• Grand Theft Auto Frasca’s ode to its freedom from the constrains of narrative. http://www.gamestudies.org/0302/frasca/
      • ‘ Every once in a while, an important game is released. By "important" I mean a game that can change our idea of what games are supposed to be.’
      • ‘ Freedom is the ultimate promise of so-called new media: virtual reality, the internet and videogames aim to empower their users with freedom (or at least the illusion of freedom).’
      Slide credit: Catherine Summerhayes
    • Ibid.
      • ‘ GTA3 allows you to perform a lot of actions in an immense playground. To mention just a few: you can hit and kill people, carjack and drive an enormous variety of vehicles, use several cool weapons, play vigilante, be a taxi driver, repair and paint you car, listen to several radio stations, have sex with prostitutes and burn people alive. And these are just some of the possibilities.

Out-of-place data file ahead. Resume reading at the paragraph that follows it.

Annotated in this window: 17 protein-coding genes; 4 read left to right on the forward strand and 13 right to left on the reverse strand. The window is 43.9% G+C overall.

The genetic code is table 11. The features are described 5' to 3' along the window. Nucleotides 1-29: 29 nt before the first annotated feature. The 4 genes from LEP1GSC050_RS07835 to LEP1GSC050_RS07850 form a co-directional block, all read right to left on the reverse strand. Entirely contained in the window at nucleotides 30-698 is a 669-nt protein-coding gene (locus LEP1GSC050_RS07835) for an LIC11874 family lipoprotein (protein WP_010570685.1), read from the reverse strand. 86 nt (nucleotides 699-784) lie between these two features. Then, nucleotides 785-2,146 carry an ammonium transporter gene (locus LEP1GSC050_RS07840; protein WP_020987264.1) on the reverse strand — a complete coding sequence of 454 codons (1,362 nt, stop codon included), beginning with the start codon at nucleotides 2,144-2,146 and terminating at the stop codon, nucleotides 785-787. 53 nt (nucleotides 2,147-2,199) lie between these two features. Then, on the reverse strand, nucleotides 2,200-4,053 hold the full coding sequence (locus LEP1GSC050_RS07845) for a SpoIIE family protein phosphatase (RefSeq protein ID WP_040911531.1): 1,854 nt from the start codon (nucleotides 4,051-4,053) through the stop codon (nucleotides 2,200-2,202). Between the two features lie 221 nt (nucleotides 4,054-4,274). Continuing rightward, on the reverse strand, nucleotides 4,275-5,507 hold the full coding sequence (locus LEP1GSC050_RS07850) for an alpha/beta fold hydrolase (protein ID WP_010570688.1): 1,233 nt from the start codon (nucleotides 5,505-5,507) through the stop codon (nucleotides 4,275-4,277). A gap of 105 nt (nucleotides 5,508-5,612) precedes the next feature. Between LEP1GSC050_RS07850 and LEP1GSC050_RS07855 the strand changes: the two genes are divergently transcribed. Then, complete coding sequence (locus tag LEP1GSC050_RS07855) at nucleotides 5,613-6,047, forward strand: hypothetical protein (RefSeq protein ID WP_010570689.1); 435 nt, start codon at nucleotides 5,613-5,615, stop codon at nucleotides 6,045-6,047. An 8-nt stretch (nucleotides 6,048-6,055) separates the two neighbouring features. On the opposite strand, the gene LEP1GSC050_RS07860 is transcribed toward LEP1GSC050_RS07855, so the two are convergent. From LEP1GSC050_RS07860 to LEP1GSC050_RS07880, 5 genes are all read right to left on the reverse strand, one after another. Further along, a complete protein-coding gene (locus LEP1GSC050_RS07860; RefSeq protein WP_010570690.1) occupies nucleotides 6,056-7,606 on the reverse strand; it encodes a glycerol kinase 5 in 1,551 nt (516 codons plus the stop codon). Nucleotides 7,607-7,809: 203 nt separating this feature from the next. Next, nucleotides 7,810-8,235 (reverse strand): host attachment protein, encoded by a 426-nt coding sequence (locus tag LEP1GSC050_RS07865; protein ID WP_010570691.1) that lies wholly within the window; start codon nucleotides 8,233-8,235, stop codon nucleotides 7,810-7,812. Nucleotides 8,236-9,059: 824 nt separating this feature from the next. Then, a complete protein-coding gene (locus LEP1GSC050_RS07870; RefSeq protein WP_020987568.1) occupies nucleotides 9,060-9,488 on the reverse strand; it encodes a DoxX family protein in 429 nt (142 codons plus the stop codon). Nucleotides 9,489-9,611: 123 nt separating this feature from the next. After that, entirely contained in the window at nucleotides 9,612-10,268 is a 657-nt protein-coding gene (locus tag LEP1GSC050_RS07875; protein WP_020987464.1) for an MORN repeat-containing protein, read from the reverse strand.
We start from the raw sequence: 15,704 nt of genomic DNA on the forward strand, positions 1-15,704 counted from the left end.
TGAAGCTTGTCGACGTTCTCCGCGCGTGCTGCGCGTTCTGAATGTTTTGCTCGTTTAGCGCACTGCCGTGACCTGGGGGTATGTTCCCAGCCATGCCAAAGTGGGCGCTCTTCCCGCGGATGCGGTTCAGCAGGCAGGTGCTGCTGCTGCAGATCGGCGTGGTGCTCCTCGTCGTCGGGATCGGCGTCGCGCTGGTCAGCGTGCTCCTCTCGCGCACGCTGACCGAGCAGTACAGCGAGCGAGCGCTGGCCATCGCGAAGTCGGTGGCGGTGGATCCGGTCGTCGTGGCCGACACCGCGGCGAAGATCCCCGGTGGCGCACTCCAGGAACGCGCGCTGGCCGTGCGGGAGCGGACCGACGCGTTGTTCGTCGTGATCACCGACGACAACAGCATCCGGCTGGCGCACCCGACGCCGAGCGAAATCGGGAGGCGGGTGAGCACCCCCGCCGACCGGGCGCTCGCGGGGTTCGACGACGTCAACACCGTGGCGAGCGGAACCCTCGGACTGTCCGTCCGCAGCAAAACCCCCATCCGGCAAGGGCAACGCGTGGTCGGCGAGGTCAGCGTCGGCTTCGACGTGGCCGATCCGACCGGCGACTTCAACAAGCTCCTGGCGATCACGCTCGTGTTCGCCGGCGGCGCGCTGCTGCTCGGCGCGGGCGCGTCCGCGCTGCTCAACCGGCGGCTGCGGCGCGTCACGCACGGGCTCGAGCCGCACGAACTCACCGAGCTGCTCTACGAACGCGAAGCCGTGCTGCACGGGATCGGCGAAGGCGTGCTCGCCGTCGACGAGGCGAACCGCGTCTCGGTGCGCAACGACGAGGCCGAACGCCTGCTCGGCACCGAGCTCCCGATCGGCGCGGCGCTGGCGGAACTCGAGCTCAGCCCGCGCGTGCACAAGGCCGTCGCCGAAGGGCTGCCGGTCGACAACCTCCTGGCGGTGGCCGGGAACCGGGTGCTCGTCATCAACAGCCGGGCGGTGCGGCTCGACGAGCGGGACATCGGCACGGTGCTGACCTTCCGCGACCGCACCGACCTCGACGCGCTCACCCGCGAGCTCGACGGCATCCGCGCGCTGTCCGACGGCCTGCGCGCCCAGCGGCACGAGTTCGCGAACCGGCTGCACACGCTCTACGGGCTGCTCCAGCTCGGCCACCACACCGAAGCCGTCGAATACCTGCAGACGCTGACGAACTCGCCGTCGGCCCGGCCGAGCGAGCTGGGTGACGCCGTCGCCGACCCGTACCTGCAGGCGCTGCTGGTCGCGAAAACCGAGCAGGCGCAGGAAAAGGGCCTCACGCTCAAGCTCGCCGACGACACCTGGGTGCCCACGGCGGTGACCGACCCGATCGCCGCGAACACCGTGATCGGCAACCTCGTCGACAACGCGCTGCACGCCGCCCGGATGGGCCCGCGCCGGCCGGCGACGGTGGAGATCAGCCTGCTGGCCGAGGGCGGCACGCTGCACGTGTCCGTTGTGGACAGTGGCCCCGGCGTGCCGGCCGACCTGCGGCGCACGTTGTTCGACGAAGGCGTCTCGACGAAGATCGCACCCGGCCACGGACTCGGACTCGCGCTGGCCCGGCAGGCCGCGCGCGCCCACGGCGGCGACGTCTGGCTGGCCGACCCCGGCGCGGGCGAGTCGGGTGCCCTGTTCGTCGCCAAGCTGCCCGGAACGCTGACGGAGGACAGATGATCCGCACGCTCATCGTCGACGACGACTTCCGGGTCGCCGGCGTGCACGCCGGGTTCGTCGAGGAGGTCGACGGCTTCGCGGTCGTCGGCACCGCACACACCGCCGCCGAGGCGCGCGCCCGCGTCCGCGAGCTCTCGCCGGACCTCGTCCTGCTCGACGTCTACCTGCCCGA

• Traditionally, this kind of freedom was only available in roleplaying games (RPGs) and, more recently, in massively multiplayer online worlds.’
      • i.e. Not bogged down or constrained by narrative requirements laid down in the game’s rules
      Slide credit: Catherine Summerhayes
    • Games as art?
      • Art: where virtual realities created on screens require the audience to interact and participate in order to ‘drive’ the performance of the art work.
      • Art for art’s sake? Ethics and conventions
      Slide credit: Catherine Summerhayes
    • Game as Art
      • ‘ In more recent years, games have caught the eye of the art community at large, opening a new channel for the future of games in art, as presented by artists using new media and museums. Austria-based Ars Electronica, for the first time in its 20-year history, awarded a 2001 Golden Nica prize to an online interactive computer game, Banja , developed by TEAMcHmAn in France. MASS MoCA presented Game Show , a 2001 exhibition and catalogue, aimed to explore how artists are using game structures in their work.